Monday, April 11, 2011

LEBANON 1958

US_Marines_Beirut_1958---re.jpgU.S. Marines in Beirut, 1958 - sooner or later . . . .

DOWNLOADS: 95
WMV
PLAYS: 73
Embed

With talk today about creating a"No-Fly Zone" over Libya in response to the continuing crisis over Gadaffi, I keep wondering how wise a move of that sort is. Historically, there has always been some sort of physical involvement with European or American forces in the region whenever a crisis looms. One of the gratifying aspects to the current situations in Tunisia and Egypt is that we purposely kept a hands-off approach to the crisis, allowing that thing called "the right of self-determination" to take hold. And even though our intentions may be pure and humanitarian, we still have a long enough history in the region to remind those on the streets that our efforts in the past have not always been the most pure and forthright. We have often arrived, but with strings attached. Many years ago it was the result of the Cold War that U.S. aid to those regions came flooding in because it was feared the Soviet Union would jump in as well. But now we have the opportunity to do things differently for the first time perhaps ever.
Case in point about our past involvements in the Middle East; here is a broadcast from the CBS Radio series Radio Beat which centers around the crisis in 1958 concerning Lebanon. At the center of the controversy was pro-Western Lebanese President Camille Chamoun who, at the time of this broadcast (June 26th, 1958) was trying to maintain an air of normalcy about the growing rebellion in his country.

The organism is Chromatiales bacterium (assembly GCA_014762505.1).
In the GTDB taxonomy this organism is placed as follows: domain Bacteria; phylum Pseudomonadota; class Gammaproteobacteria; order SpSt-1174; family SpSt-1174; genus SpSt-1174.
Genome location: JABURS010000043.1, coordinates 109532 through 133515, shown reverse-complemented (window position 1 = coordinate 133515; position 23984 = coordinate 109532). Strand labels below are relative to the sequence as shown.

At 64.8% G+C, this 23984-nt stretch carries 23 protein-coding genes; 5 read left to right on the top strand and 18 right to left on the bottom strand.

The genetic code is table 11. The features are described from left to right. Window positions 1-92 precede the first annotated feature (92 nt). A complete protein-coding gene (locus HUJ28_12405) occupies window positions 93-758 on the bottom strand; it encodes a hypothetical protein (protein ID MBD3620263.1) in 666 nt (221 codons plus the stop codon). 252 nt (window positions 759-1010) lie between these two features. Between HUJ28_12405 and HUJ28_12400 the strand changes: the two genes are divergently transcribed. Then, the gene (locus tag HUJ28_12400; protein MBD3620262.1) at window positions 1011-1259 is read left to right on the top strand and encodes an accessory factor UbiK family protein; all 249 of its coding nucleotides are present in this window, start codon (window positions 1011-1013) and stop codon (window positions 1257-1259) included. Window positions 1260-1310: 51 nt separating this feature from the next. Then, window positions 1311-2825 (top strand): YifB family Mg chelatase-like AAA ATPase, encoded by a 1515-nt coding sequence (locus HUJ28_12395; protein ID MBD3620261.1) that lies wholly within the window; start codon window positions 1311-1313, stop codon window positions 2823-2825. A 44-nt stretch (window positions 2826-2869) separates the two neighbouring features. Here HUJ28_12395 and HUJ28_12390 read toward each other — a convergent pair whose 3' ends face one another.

Howard K. Smith (CBS News): “Mister President, some aspects of the conflict are mystifying to the American public, I would like to ask you what exactly was the original cause of the trouble in Lebanon?”
President Camille Chamoun (Pres. Of Lebanon): “Well, it is simply the desire of the United Arab Republic to dominate the policy of this country.”
Smith: “Well, it is said that the original cause was a decision by you to try to be elected for a second term as President, is there any truth in that?
Chamoun: “The election or re-election of the President in any country is simply a domestic affair. It happened in the past, that Lebanon has elected many Presidents, it has re-elected one President, and nothing happened of that kind between government and opposition. The fact that there is an armed rebellion today and that these armed rebellions has been assisted with financial support, military equipment, volunteers and terrorists coming from Egypt and Syria, is the proof that the domestic issue was only a pretext for the United Arab Republic to start this problem with the ultimate aim of dominating the policy of Lebanon.”